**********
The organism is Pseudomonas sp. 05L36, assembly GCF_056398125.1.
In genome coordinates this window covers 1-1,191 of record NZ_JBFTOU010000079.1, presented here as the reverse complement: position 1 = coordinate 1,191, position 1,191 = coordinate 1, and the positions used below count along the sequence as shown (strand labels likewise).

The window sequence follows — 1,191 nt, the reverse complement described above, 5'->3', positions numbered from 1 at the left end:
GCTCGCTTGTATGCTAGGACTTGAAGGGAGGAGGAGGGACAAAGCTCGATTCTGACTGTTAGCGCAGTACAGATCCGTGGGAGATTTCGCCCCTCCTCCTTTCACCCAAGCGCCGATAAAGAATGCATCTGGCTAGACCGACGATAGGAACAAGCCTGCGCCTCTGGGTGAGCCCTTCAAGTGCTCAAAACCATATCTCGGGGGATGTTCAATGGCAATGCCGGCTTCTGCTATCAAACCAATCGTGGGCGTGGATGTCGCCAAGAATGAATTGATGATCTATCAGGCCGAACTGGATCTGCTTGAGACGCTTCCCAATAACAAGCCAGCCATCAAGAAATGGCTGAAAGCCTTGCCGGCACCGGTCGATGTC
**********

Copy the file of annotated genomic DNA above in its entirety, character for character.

The organism is Pseudomonas sp. 05L36, assembly GCF_056398125.1.
In genome coordinates this window covers 1-1,191 of record NZ_JBFTOU010000079.1, presented here as the reverse complement: position 1 = coordinate 1,191, position 1,191 = coordinate 1, and the positions used below count along the sequence as shown (strand labels likewise).

The window sequence follows — 1,191 nt, the reverse complement described above, 5'->3', positions numbered from 1 at the left end:
GCTCGCTTGTATGCTAGGACTTGAAGGGAGGAGGAGGGACAAAGCTCGATTCTGACTGTTAGCGCAGTACAGATCCGTGGGAGATTTCGCCCCTCCTCCTTTCACCCAAGCGCCGATAAAGAATGCATCTGGCTAGACCGACGATAGGAACAAGCCTGCGCCTCTGGGTGAGCCCTTCAAGTGCTCAAAACCATATCTCGGGGGATGTTCAATGGCAATGCCGGCTTCTGCTATCAAACCAATCGTGGGCGTGGATGTCGCCAAGAATGAATTGATGATCTATCAGGCCGAACTGGATCTGCTTGAGACGCTTCCCAATAACAAGCCAGCCATCAAGAAATGGCTGAAAGCCTTGCCGGCACCGGTCGATGTC